I hope that the House, which, if I may say so without presumption, has a reputation for looking at these very difficult constitutional questions, will join me in Committee stage on Thursday and hear us out. Let us give this excellent Bill a fair wind, because there are other stages here and in another place where the continuing negotiations, as I see them, following what my honourable friend has been able to achieve, can proceed without prejudice to the final outcome of the Bill. I think we shall have rendered a service to Parliament and to this country if we send this Bill in due course to the other place, because there are elongated stages in both Houses when all these questions can be minutely discussed. I will do my best to meet the views of the House in this matter and, indeed, in response to the Statement I have given, a number of noble Lords have referred to the possible involvement of this country beyond independence in assisting the implementation of these assurances. I think noble Lords will realise that, without being able to be quite specific, I have indeed listened to what was said on Second Reading.


My Lords, while appreciating that Her Majesty's Government have taken almost unprecedented steps to try to resolve these problems within the association of Ocean Island with the Gilbert Islands, is not the result of this visit quite clear—the Banaban people will not accept anything except their independence from the Gilbert Islands? Would not Her Majesty's Government therefore do better now to pursue the search for a method by which that might be satisfied without leaving the terrible problems of Ocean Island unrelieved?


My Lords, as the House knows, I have very great respect for my noble friend's record and judgment in these matters; but when he says to me that the outcome of my honourable friend's visit to the area was to re-emphasise the strength of feeling of the Banaban community, I must say to him that the visit also emphasised once more the overwhelming rejection by the Gilbertese community of fragmentation. Here we have an excellent Chief Minister who regards this country with affection and respect, and his fellow Ministers, anxious to move without further postponement to independence within the Commonwealth, and enthusiastic for it. It is a question for my honourable friend and for me: do we substitute for the satisfaction of a profoundly concerned minority the dissatisfaction of an equally profoundly concerned majority? I am sure that my noble friend, who has taken part in Africa and Asia in similar discussions and who has contributed notably to constructive compromises, will look again at his own Amendment. It is not for me to advise him—he has always advised me and continues to do so—but between now and the Committee stage I hope that my noble friend and others will look at the Amendment standing in his name, and ponder in fact whether this is the way to do the maximum possible good for the Pacific area as a whole.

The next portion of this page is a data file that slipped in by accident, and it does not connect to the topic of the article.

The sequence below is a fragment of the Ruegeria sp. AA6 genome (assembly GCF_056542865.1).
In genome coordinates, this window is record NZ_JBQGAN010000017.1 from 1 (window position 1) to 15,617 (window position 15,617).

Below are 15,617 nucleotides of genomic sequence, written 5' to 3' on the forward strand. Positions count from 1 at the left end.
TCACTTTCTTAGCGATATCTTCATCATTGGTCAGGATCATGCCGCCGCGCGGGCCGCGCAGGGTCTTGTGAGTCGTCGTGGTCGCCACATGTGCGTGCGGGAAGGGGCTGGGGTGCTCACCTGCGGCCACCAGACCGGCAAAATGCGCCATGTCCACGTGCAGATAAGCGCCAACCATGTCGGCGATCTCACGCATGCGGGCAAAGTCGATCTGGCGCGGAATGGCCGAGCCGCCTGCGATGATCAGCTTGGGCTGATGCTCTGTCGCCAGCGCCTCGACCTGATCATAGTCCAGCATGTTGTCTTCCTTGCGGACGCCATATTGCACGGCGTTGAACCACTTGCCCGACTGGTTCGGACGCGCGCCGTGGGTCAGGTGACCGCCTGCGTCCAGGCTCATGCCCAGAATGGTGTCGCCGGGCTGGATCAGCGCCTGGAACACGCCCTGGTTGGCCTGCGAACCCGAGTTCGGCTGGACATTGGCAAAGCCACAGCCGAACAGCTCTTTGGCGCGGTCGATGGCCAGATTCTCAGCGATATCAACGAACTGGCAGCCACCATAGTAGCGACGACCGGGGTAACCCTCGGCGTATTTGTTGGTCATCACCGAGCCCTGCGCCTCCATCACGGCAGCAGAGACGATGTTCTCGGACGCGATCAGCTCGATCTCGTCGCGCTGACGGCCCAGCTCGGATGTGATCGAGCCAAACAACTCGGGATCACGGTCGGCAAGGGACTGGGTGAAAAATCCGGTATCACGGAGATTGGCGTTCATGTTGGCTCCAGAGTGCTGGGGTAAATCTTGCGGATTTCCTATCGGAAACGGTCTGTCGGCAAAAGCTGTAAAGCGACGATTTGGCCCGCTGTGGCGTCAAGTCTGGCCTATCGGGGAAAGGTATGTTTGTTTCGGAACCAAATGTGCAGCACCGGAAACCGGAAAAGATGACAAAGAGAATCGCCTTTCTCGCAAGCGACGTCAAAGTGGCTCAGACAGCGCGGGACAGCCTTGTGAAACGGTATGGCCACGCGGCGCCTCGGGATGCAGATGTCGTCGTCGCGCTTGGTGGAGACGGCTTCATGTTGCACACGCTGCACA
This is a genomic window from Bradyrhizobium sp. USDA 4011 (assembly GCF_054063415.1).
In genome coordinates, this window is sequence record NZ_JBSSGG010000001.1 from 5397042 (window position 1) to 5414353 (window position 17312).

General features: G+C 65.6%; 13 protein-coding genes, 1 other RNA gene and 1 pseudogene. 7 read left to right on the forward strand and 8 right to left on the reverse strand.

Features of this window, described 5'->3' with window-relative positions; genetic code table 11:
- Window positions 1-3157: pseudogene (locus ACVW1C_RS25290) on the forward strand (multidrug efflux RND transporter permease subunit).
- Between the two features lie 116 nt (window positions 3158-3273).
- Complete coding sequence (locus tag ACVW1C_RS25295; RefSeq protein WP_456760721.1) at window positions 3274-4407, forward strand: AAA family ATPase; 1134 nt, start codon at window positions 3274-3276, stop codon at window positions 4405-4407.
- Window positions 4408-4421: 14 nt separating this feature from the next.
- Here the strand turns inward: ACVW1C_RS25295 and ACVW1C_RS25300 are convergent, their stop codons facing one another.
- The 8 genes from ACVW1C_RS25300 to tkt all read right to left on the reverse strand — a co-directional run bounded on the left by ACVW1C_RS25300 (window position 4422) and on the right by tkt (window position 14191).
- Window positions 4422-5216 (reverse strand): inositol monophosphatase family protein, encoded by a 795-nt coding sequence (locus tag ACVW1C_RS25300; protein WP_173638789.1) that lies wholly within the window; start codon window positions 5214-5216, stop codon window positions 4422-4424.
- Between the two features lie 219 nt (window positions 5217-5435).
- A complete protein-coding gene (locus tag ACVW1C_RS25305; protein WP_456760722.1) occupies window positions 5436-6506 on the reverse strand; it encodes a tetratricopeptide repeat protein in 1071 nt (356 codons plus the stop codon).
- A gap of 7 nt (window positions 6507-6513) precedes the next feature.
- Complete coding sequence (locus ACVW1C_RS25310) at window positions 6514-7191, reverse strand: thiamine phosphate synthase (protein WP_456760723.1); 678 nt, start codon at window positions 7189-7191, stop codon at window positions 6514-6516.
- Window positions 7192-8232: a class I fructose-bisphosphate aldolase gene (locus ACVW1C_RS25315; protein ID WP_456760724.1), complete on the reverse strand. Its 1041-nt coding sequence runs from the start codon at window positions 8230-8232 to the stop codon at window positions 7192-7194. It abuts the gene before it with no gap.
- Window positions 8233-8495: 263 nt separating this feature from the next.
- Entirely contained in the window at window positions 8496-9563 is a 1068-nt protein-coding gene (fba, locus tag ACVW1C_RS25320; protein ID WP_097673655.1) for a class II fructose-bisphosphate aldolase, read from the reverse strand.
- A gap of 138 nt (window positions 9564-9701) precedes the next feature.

My Lords, while recognising that every possible safeguard has been offered, can the Minister spell out how in practice it would be possible for another Commonwealth country to intervene in the Gilbert Islands should the worst fears of the Islanders—however unlikely they are to happen, and they are unlikely—be realised? What could they do?


My Lords, the Gilbert Islands Government—that is the self-governing authority in the present dependent State of the Gilbert Islands—have themselves said to my honourable friend that they would accept the appointment of a Commonwealth country; and, bearing in mind what was said in the course of the Second Reading debate in this House, may I remind your Lordships that the United Kingdom also is a Commonwealth country. They have said that they will accept a Commonwealth country which, as a friend of the Banabans, could supervise the implementation of these very massive and intricate guarantees as to access, land holding and all the rest of it. They, a prospective independent sovereign Government, have said this. It is an example to many more developed countries, because they are prepared in the interests of amity to accept an outside friendly intrusion to supervise how this works for three years, say, and at the end of that to agree to a special review body, perhaps nominated by two Commonwealth countries and probably with a chairman—I do not know—nominated by the Commonwealth Secretariat, to make an assessment on how this has worked and at the end of the day to say, "It has worked pretty well" or, "It is not good here and there but it can be improved" or, "It has not worked".